Monday, January 22, 2018

Surface Finish on Contoured Parts - Part 2

Milling the Fusion 360 Reciprocating Saw Demo

In part one of our blog on milled surface finishes, we looked at some generic information regarding surface finishes. In this particular blog, we will look at the steps used to mill a scaled-down version of the Autodesk Fusion 360 reciprocating saw demonstration and training part.

Note that this is just one of several methods that can be used to mill the part. Other people will have their own preferences with their own logic behind those preferences. Feel free to share your own tricks and experiences in the comments section.




Inspiration

The inspiration for this is the same part, milled full scale, by Titans of CNC to be used as a display piece by Autodesk at tradeshows. Titan's piece is fantastic, with a really good finish, but it also weighs about 60 pounds and is fairly difficult and expensive to ship to all the shows. (See Titan's YouTube video here)

Our goal was to mill a smaller version that could be used as a simpler and smaller showpiece. This was going to be milled on a Tormach PCNC 440, and was scaled down by half to fit into the work envelope of the PCNC 440. The question was whether we would be able to achieve a comparable surface finish to the Haas VF6 SS used by Titan.

Below is an image of Titan's part


Roughing

We utilized an Imco 3-Flute Streaker for the roughing. First a 1/2" diameter cutter (.52 DOC, .05WOC) to remove the bulk of the material, and a 1/4" diameter (.26 DOC, .04 WOC) for re-roughing or rest material roughing. 

Here is a slideshow, showing the roughing and re-roughing operations. Full video was difficult as coolant and chips obscured the video capture. 

When the 1/2" tool was finished it looked like the picture below. There is extra material leftover inside the pocket for the grip/handle, which needs to be removed by a smaller tool. Also, the stair steps are fairly large for the semi-finishing tools to be used, so it was our goal to smooth those out a little as well.

One can automatically re-rough the leftover material from previous operations. 
If you use a second adaptive clearing operation, depending on your parameters and tolerances, you may get some undesired air movements. John Saunders from NYCCNC did a really good video on removing the "whisper cuts", but those tactics do not always work on 3D contoured parts, plus we did want to knock down the stair steps a little.

Alternatively, you run the adaptive clearing just inside the pocket, so that the full material there is cleared away, then run some other cutterpath everywhere else. In this case, a contour cut. The two cutterpaths together allow for a smoothing of the rough model.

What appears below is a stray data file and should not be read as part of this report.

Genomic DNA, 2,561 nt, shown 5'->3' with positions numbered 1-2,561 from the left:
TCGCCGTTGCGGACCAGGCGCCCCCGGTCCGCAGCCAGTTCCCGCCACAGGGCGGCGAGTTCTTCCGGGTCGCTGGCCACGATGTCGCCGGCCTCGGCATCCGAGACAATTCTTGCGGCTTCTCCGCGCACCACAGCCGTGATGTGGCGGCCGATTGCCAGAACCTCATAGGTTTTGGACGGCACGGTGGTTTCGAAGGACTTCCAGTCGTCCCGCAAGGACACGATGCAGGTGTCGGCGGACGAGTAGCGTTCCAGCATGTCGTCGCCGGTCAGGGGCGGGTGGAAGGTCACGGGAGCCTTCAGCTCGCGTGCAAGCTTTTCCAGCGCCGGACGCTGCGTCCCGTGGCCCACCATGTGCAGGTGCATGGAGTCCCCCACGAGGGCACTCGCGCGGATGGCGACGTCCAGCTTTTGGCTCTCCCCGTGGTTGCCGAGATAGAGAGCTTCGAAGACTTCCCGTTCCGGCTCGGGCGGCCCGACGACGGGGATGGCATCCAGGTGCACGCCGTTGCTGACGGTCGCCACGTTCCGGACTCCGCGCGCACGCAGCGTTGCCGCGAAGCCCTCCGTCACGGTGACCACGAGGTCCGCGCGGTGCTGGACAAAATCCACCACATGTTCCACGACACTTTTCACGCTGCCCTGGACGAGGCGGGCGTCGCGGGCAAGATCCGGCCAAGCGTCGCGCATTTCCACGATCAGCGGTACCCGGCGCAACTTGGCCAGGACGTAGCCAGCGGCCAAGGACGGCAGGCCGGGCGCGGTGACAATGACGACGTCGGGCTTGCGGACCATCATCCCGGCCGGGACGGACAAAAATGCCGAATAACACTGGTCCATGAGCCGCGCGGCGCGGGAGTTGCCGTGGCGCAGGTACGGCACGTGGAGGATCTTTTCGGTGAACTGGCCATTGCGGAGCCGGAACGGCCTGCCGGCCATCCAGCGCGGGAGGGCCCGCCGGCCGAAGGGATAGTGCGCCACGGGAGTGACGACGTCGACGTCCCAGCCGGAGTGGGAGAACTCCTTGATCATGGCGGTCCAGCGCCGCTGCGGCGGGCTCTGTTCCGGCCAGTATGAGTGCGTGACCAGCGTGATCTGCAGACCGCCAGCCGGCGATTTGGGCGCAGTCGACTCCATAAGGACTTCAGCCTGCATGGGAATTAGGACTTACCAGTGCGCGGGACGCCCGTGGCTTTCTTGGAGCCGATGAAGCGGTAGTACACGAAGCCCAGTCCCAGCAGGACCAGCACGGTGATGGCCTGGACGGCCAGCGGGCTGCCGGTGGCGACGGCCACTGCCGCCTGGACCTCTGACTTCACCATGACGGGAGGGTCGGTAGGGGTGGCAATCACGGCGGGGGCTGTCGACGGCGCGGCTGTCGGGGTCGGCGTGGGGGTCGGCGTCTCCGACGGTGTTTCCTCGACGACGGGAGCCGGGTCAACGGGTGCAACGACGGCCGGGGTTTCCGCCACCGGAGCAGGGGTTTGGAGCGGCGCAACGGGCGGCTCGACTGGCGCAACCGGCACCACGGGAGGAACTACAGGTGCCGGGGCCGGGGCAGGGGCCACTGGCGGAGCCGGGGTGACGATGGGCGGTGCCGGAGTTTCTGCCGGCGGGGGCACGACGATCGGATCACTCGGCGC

The roughed out part, from the 1/2" and 1/4 inch is shown below.

Semi-Finish and Finish

Although there are many different finishing strategies which can be used, we chose to use a combination of a parallel cutterpath (planar finishing), along with the contour cutterpath (Z-Level finishing) utilizing a slope option. For more information on the differences in strategies, and what the benefits of this are, see Part One of the blog.

This strategy was used for both the finish and semi-finish. Only the stock allowance and stepovers would differ. With Semi-finishing we left 0.005" of material for a finish cut with a .020 stepover. With finishing, we cut to net zero, with a 0.005" stepover. The two cutterpaths work together to cove the part completely, without large cusps or scallops remaining. 
After the semi-finish operation the part looked like below:

And during the actual finish process with the 3/8" ball



We used a 3/8" ball mill for most of the finishing, as it would deflect less than a 1/4 inch, and all of the radii of the part would still be milled. We used a 3/8" bull nose with a 0.015" corner radius for the bottom of the part to get a relatively sharp corner, yet still achieve a smooth finish.

Want to watch the semi-finish operation, check it out below. Sped up to save time.



Tips

During roughing operations, we had to pause four times to remove chips. Even so, many of the images during roughing show a lot of chips in the mill.

During finishing, we would check the runout in the tool and holder prior to milling. Using R20 collets, it is easy to have excessive runout if tightened too tight or put together incorrectly. We would check the runout and adjust the tool and holder until we could minimize runout, though we were never able to get it to zero. 

Polish

We can say the part is not hand-polished, but it is polished, so we can share another tip on surface finish. I have a friend that made small molds for the badges placed on cars. He would set several up on his mill at one time, program all of the parts, hit cycle start and practice some golf. Afterwards, he would place a small polishing bit in, with some compound, program that, let the machine run while practicing more golf.

In this case, you can use Dremel polishing bits with a 1/8" shaft. Simply place some polishing compound on your part, and use the polishing bit in your mill with a 3D cutterpath like Scallop. Let it go while you practice a round of golf, or do other work around the shop. For this part, we used the large cylindrical bit, approximately 0.42" in diameter and a spindle speed of 9000 RPM.


Conclusion

Milling 3D contoured parts is quite different from milling prismatic parts. Excellent surface finishes are possible, with almost all mills, with careful programming and strategies.








1 comment:

  1. Hi! i am still a beginner, but every day I do one or two tutorials, I dream about build 3d parts in CNC, I wass start with 3d printing but the clients need more options, thanks for sharing!

    ReplyDelete